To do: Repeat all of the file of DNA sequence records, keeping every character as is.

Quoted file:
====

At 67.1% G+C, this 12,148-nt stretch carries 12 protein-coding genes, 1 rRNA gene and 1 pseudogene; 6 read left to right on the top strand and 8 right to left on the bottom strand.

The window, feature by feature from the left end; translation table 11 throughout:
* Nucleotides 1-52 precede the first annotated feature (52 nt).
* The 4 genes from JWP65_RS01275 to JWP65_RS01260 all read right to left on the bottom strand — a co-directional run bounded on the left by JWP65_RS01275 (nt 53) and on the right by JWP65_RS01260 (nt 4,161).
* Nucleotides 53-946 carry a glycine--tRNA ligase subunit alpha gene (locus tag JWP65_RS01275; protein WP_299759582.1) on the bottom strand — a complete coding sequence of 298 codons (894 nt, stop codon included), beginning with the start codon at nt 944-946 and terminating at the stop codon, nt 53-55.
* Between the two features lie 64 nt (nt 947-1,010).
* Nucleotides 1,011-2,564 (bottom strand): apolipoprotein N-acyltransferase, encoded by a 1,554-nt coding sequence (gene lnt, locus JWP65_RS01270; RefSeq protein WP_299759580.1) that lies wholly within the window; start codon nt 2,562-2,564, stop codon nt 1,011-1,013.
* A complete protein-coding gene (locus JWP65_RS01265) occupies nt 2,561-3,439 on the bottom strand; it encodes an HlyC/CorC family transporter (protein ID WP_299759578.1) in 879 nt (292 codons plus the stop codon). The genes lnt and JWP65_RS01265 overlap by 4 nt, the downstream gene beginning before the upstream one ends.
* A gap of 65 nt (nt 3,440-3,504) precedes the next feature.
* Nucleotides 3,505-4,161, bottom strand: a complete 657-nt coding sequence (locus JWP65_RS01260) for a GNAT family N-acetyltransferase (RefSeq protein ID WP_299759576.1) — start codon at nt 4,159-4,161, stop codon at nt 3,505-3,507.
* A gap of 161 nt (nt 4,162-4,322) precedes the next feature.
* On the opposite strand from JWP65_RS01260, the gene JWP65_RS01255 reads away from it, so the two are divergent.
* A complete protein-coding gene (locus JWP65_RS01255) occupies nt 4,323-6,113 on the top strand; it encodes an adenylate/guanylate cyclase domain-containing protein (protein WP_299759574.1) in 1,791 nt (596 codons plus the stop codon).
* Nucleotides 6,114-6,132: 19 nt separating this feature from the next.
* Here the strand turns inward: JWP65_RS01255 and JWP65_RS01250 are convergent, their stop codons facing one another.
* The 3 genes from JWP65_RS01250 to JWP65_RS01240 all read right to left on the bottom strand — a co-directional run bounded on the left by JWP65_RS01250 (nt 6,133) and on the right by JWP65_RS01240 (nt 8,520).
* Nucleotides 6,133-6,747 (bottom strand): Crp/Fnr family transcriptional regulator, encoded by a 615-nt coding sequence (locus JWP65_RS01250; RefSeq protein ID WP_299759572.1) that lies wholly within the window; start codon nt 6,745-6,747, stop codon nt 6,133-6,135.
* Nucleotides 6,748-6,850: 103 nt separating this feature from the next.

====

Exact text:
At 67.1% G+C, this 12,148-nt stretch carries 12 protein-coding genes, 1 rRNA gene and 1 pseudogene; 6 read left to right on the top strand and 8 right to left on the bottom strand.

The window, feature by feature from the left end; translation table 11 throughout:
* Nucleotides 1-52 precede the first annotated feature (52 nt).
* The 4 genes from JWP65_RS01275 to JWP65_RS01260 all read right to left on the bottom strand — a co-directional run bounded on the left by JWP65_RS01275 (nt 53) and on the right by JWP65_RS01260 (nt 4,161).
* Nucleotides 53-946 carry a glycine--tRNA ligase subunit alpha gene (locus tag JWP65_RS01275; protein WP_299759582.1) on the bottom strand — a complete coding sequence of 298 codons (894 nt, stop codon included), beginning with the start codon at nt 944-946 and terminating at the stop codon, nt 53-55.
* Between the two features lie 64 nt (nt 947-1,010).
* Nucleotides 1,011-2,564 (bottom strand): apolipoprotein N-acyltransferase, encoded by a 1,554-nt coding sequence (gene lnt, locus JWP65_RS01270; RefSeq protein WP_299759580.1) that lies wholly within the window; start codon nt 2,562-2,564, stop codon nt 1,011-1,013.
* A complete protein-coding gene (locus JWP65_RS01265) occupies nt 2,561-3,439 on the bottom strand; it encodes an HlyC/CorC family transporter (protein ID WP_299759578.1) in 879 nt (292 codons plus the stop codon). The genes lnt and JWP65_RS01265 overlap by 4 nt, the downstream gene beginning before the upstream one ends.
* A gap of 65 nt (nt 3,440-3,504) precedes the next feature.
* Nucleotides 3,505-4,161, bottom strand: a complete 657-nt coding sequence (locus JWP65_RS01260) for a GNAT family N-acetyltransferase (RefSeq protein ID WP_299759576.1) — start codon at nt 4,159-4,161, stop codon at nt 3,505-3,507.
* A gap of 161 nt (nt 4,162-4,322) precedes the next feature.
* On the opposite strand from JWP65_RS01260, the gene JWP65_RS01255 reads away from it, so the two are divergent.
* A complete protein-coding gene (locus JWP65_RS01255) occupies nt 4,323-6,113 on the top strand; it encodes an adenylate/guanylate cyclase domain-containing protein (protein WP_299759574.1) in 1,791 nt (596 codons plus the stop codon).
* Nucleotides 6,114-6,132: 19 nt separating this feature from the next.
* Here the strand turns inward: JWP65_RS01255 and JWP65_RS01250 are convergent, their stop codons facing one another.
* The 3 genes from JWP65_RS01250 to JWP65_RS01240 all read right to left on the bottom strand — a co-directional run bounded on the left by JWP65_RS01250 (nt 6,133) and on the right by JWP65_RS01240 (nt 8,520).
* Nucleotides 6,133-6,747 (bottom strand): Crp/Fnr family transcriptional regulator, encoded by a 615-nt coding sequence (locus JWP65_RS01250; RefSeq protein ID WP_299759572.1) that lies wholly within the window; start codon nt 6,745-6,747, stop codon nt 6,133-6,135.
* Nucleotides 6,748-6,850: 103 nt separating this feature from the next.